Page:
By Steve Gilory, CEO of Vistage
Over the last two decades the internet has transformed the way people buy – everything from low-value household commodities to high-value business services. The new web-savvy customers gather most of the information before they engage with sales representatives of the selected companies. As a result the power balance between the buyer and the seller has fundamentally changed.
The local and global marketplaces have become transparent – for both buyers, who search for information, and sellers, who wish to communicate with them. This transparency and accessibility of information has changed the ‘rules of engagement’, making the buyer much more powerful. Sellers no longer control the factors that influence buyers, turning the sales process into a true dialogue.
In this new, information-rich marketplace, trust is more important than ever, as personal recommendations, reviews and opinions are widely available online and are used frequently as buyers search for products and services. That’s why it is so important that companies provide value-added information, such as white papers, guides, blogs and videos, to demonstrate to potential buyers their expertise and credibility. This creates trust in the brand and the company and defines its leadership in the given sector.
This transformation of the marketplace has profoundly affected the role of sales staff. Salespeople have traditionally been ‘hunters’, but, in the new environment, the successful ones are farmers – cultivating knowledge and long-term relationships. The traditional sales process relied on the interaction between an informed seller and a less informed buyer, but more recently it became a conversation between perceived equals. Now that buyers are in control of the sales process, it will proceed according to their own rules and timing – not as before according to the sales force’s script and schedule.
This means that sales teams must learn new skills to be able to engage with their buyers in the best way and at the right time.
Some ten years ago, a new concept was developed that reflects how the modern salesforce needs to interact with today’s buyers. Called Sales 2.0, it describes how the company should equip its sales team with insights from online technologies so they can engage successfully with the new buyer. Another term that has also emerged is ‘social selling: using social media to create leads and develop them into sales relationships, particularly by using it to access networks, establish rapport and leverage existing relationships. It is one part of the new sales approach.
However, it should be remembered that Sales 2.0 is much, much more than having a LinkedIn account and broadcasting the company’s material through social media.
In this new and socially connected world, with interactive websites and constantly captured data, organisations and their activities become more transparent. However, also businesses have much greater insights into buyers’ behaviours, tastes, and what they say and do online. Modern salespeople need to learn how to capture this information and apply it to the sales process.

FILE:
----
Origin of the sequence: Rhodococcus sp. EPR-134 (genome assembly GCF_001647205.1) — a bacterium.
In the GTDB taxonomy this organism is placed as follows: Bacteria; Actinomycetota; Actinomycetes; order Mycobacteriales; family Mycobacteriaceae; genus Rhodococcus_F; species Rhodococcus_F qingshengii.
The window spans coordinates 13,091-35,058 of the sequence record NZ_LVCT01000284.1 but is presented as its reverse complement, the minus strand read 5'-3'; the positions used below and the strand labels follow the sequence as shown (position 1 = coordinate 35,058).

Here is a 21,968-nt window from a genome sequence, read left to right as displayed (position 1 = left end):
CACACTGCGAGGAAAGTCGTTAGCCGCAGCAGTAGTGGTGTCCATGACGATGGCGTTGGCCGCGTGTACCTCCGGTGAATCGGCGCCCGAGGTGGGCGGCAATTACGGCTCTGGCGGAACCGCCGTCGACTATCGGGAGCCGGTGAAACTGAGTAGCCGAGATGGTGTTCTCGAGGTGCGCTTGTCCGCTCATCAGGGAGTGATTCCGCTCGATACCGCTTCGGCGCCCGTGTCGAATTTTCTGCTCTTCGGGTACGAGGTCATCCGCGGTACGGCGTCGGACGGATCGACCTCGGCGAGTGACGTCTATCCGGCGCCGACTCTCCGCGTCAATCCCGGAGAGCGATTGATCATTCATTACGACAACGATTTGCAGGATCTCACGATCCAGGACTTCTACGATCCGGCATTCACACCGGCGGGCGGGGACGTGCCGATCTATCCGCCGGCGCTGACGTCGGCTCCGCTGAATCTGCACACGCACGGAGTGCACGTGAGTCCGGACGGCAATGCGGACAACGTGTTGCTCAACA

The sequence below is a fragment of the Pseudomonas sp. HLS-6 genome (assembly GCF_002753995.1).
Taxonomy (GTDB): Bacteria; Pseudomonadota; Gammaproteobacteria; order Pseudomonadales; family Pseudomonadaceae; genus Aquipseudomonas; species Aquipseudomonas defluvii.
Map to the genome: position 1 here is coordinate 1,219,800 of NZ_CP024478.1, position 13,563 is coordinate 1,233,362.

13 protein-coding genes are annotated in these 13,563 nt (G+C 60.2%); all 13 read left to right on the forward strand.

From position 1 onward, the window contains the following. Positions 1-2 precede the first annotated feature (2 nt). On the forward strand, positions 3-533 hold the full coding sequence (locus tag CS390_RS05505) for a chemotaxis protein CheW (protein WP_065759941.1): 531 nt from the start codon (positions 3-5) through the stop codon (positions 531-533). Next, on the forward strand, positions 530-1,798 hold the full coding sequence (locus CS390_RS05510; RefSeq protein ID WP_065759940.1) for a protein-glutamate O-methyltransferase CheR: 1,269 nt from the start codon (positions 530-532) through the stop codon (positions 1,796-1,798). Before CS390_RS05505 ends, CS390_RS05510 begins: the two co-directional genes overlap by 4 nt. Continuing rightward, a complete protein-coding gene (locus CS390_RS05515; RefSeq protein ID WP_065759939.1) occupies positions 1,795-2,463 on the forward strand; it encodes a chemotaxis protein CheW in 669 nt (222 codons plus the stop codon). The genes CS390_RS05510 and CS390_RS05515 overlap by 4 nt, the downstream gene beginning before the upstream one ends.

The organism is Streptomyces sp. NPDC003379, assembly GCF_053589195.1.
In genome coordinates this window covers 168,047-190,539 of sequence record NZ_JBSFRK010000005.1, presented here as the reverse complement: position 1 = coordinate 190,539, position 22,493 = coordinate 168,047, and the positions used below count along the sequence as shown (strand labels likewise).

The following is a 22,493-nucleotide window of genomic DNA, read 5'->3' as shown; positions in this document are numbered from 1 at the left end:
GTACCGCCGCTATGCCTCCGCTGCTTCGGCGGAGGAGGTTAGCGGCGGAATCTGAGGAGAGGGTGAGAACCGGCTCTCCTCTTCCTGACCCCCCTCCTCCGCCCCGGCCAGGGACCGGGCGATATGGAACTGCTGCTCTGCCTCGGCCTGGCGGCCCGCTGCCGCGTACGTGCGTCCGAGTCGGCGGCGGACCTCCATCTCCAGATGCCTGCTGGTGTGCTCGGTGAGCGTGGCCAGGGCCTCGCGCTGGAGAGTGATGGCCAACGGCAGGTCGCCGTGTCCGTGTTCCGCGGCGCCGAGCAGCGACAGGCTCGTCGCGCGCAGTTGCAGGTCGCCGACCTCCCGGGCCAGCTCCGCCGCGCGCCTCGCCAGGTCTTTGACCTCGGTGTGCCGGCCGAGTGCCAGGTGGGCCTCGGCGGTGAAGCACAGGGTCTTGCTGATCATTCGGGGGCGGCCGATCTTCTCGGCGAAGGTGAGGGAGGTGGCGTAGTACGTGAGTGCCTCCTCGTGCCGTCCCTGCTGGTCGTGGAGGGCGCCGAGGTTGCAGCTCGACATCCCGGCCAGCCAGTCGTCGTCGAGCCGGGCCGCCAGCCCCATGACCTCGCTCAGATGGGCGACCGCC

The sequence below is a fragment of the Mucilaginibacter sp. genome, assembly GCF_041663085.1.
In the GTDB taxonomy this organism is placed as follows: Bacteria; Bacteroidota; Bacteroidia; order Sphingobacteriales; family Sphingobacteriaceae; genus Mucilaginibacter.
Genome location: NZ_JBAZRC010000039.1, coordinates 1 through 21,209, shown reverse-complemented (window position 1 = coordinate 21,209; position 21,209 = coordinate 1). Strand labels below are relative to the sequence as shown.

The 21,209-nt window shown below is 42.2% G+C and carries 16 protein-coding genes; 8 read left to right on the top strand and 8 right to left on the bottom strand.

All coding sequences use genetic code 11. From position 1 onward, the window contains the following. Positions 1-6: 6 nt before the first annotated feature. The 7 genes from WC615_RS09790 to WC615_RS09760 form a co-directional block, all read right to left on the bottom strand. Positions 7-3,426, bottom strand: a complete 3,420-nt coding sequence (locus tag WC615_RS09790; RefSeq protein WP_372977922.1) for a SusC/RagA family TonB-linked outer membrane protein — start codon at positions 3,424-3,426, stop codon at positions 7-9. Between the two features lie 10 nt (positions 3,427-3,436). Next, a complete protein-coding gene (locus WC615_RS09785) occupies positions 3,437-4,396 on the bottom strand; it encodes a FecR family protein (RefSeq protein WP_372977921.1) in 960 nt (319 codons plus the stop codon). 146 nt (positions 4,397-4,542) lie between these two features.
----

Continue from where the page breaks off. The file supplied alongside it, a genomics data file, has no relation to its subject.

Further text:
They also need to assess what stage in the decision-making process a buyer has reached, identify their needs, and respond with value-added insights that will create a bond of trust. The new toolkit of a salesperson includes the adept use of social media as well as a variety of online tools that capture data and bring it straight to their CRM.
The salesperson should start preparing their offer before the formal sales process begins. It should include things that might once have been seen as marketing collateral, rather than part of the sales process, such as webinars and white papers. They have to be able to give buyers a new and compelling insight – the ‘Aha!’ moment to gain credibility in customers’ eyes.
This means that both the profile and role of a salesperson have to change considerably. The new salespeople should be much more analytical and new media savvy. They should not only understand their industry sector but think like a businessperson: able to go beyond the problem and challenge the client.
Sales 2.0 is not about using Facebook and Linkedln as sales channels, although it does involve recognising that social media is now an intrinsic part of selling. The new toolkit of a modern salesperson includes a variety of online tools with which they must become proficient in order to gain insights into buyer behaviour from the diverse sources of information that are now available. Analytical skills are also vital if this data is to be used effectively.
In this new information-rich world, the traditional distinction between sales and marketing is gradually changing. Both functions will be gathering data about buyers’ preferences and behaviour, helping nurture the company’s relationship with them. In fact, almost every department will contribute to this process, particularly the customer-facing ones.
This change will require a fundamental restructuring of organisations and re-education of employees – not only the marketing and sales staff – about the vital role they play in gathering insights about buyers and developing a relationship with them.
The good news is that every business – whether the self-employed, an SME or an international corporation – can master Sales 2.0 and sell proficiently to the new and better-informed buyers that are making their mark in all markets.
Vistage is the world’s leading organisation for CEOs, and provides “peer-to-peer” advisory groups (ie business owners advising fellow business owners) for the MDs, CEOs and owners of Britain’s mid-market businesses. It has over 800 members throughout the UK and 17,000 members worldwide. Its UK members in total employ 100,000 people (on average 125 each) and produce annual revenues of nearly £9 billion.